We evaluated the existing generator and found it great for small to medium-sized APIs, but for our use case, it was ultimately too limiting. Let’s take a look at an example: to get the details for a specific AWS S3 input that was created in the API, this endpoint needs to be called:

GET https://api.bitmovin.com/v1/encoding/inputs/s3/{input_id}

After generating the Java SDK with the default generator we would be able to call this endpoint in the following way:

S3Input s3Input = client.getEncodingInputsS3ByInputId(inputId);

As you can see the method gets generated as part of a client object. In fact, this single client object will contain all of our API methods – our whole API surface

One key aspect of our philosophy is that our customers need to be able to configure every detail of their encoding jobs. This power and freedom we provide naturally leads to a larger API surface. Instead of having all these methods in one single API client object, we wanted our SDKs to be structured as similar to our API as possible. They should be easily explorable and make it clear to understand which endpoint would be called at any time:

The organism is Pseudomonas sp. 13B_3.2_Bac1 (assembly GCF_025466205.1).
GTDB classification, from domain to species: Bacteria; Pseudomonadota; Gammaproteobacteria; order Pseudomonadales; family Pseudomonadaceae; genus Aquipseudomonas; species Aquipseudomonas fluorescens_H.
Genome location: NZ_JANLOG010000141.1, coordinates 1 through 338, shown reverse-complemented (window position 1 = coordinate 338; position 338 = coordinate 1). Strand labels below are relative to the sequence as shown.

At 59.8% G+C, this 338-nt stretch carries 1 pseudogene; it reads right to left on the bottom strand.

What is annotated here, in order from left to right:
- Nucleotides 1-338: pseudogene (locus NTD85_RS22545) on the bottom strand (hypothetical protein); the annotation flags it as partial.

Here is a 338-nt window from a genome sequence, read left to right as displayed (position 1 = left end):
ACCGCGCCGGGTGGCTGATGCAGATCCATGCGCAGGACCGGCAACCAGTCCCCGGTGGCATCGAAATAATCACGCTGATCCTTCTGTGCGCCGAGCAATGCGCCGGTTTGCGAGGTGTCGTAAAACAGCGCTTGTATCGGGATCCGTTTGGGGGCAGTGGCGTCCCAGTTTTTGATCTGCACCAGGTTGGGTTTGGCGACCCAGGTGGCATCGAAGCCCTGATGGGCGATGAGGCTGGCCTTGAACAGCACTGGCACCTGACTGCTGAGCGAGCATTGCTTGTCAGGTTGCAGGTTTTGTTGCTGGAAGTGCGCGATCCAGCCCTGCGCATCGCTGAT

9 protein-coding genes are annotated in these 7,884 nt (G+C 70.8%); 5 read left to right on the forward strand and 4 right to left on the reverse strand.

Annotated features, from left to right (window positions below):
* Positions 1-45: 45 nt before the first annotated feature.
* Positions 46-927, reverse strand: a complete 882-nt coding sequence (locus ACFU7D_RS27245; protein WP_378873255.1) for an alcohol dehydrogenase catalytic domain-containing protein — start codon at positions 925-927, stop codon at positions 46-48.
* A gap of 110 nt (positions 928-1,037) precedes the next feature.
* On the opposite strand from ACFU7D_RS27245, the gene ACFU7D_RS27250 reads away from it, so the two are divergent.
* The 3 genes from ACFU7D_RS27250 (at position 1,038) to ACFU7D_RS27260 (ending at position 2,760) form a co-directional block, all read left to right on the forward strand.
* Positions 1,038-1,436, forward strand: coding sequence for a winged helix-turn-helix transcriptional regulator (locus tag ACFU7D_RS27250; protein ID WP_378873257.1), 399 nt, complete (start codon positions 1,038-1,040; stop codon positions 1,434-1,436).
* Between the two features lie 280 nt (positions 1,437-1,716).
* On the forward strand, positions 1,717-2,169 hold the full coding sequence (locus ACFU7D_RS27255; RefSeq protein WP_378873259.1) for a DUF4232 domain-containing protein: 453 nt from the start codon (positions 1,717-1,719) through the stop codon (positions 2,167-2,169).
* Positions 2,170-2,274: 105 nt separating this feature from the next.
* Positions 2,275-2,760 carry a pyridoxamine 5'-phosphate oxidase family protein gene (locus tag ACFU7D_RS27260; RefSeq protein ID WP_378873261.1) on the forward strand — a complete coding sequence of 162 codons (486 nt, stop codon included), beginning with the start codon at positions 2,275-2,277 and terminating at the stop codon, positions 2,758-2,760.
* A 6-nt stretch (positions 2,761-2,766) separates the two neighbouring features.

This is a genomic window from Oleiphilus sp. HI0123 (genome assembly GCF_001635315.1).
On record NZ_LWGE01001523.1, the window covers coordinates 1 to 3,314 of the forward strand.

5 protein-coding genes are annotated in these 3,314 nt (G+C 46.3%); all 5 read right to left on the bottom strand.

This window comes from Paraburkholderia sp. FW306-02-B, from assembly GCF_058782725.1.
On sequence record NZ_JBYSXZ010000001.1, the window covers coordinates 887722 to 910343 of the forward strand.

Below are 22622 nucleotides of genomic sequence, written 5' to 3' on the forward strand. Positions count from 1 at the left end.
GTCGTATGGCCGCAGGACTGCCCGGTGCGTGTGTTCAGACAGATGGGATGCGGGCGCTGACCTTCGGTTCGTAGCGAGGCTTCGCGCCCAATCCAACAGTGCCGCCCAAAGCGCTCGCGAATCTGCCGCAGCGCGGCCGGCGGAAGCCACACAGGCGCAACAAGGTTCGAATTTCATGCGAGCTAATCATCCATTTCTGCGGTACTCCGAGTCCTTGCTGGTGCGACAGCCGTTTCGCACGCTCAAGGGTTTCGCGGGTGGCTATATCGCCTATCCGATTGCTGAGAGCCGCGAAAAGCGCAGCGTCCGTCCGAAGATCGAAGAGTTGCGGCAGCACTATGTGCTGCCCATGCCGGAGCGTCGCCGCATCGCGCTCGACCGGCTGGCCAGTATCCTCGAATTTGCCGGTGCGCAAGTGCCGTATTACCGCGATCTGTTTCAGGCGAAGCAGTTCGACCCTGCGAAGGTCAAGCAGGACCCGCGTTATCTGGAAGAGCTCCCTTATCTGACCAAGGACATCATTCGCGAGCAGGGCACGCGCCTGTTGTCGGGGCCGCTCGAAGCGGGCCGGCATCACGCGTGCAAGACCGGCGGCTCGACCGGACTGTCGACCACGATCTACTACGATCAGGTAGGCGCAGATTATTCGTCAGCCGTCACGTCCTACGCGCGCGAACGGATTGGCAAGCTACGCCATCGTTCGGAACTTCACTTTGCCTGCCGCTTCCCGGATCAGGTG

S3Input s3Input = client.encoding.inputs.s3.get(inputId);

Because of this, we decided to write our own generator logic and templates on top of the generator project. Each slash (/) of the endpoints URL should also be a separator in our SDKs, which means that each resource’s methods are generated in their own small sub-API client object. This ensures that the users of our SDKs won’t get overwhelmed by the number of methods they need to choose from at any given time. It enables the exploratory approach of working with our API we aim for.